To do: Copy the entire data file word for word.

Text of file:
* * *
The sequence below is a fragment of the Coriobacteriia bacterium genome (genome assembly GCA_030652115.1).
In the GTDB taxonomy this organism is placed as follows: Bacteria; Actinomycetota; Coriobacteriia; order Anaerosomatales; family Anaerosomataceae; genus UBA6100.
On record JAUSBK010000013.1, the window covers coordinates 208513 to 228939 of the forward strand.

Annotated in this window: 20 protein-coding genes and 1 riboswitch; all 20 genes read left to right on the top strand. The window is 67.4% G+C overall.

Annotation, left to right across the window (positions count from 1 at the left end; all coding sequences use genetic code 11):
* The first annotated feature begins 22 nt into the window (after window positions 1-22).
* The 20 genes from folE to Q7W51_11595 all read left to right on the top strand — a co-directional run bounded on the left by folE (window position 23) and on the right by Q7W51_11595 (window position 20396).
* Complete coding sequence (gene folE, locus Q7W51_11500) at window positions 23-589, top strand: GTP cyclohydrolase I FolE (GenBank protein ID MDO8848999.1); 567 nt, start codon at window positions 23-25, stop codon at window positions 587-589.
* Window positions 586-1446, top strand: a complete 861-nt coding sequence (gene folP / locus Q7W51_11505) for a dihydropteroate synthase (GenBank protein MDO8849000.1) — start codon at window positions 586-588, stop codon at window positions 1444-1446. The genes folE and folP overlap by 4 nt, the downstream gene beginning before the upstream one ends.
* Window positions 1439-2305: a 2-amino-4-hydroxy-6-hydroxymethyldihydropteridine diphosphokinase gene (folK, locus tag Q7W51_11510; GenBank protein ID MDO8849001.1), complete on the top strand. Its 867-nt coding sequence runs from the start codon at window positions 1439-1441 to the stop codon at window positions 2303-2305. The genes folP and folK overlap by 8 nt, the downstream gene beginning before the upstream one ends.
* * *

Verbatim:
The sequence below is a fragment of the Coriobacteriia bacterium genome (genome assembly GCA_030652115.1).
In the GTDB taxonomy this organism is placed as follows: Bacteria; Actinomycetota; Coriobacteriia; order Anaerosomatales; family Anaerosomataceae; genus UBA6100.
On record JAUSBK010000013.1, the window covers coordinates 208513 to 228939 of the forward strand.

Annotated in this window: 20 protein-coding genes and 1 riboswitch; all 20 genes read left to right on the top strand. The window is 67.4% G+C overall.

Annotation, left to right across the window (positions count from 1 at the left end; all coding sequences use genetic code 11):
* The first annotated feature begins 22 nt into the window (after window positions 1-22).
* The 20 genes from folE to Q7W51_11595 all read left to right on the top strand — a co-directional run bounded on the left by folE (window position 23) and on the right by Q7W51_11595 (window position 20396).
* Complete coding sequence (gene folE, locus Q7W51_11500) at window positions 23-589, top strand: GTP cyclohydrolase I FolE (GenBank protein ID MDO8848999.1); 567 nt, start codon at window positions 23-25, stop codon at window positions 587-589.
* Window positions 586-1446, top strand: a complete 861-nt coding sequence (gene folP / locus Q7W51_11505) for a dihydropteroate synthase (GenBank protein MDO8849000.1) — start codon at window positions 586-588, stop codon at window positions 1444-1446. The genes folE and folP overlap by 4 nt, the downstream gene beginning before the upstream one ends.
* Window positions 1439-2305: a 2-amino-4-hydroxy-6-hydroxymethyldihydropteridine diphosphokinase gene (folK, locus tag Q7W51_11510; GenBank protein ID MDO8849001.1), complete on the top strand. Its 867-nt coding sequence runs from the start codon at window positions 1439-1441 to the stop codon at window positions 2303-2305. The genes folP and folK overlap by 8 nt, the downstream gene beginning before the upstream one ends.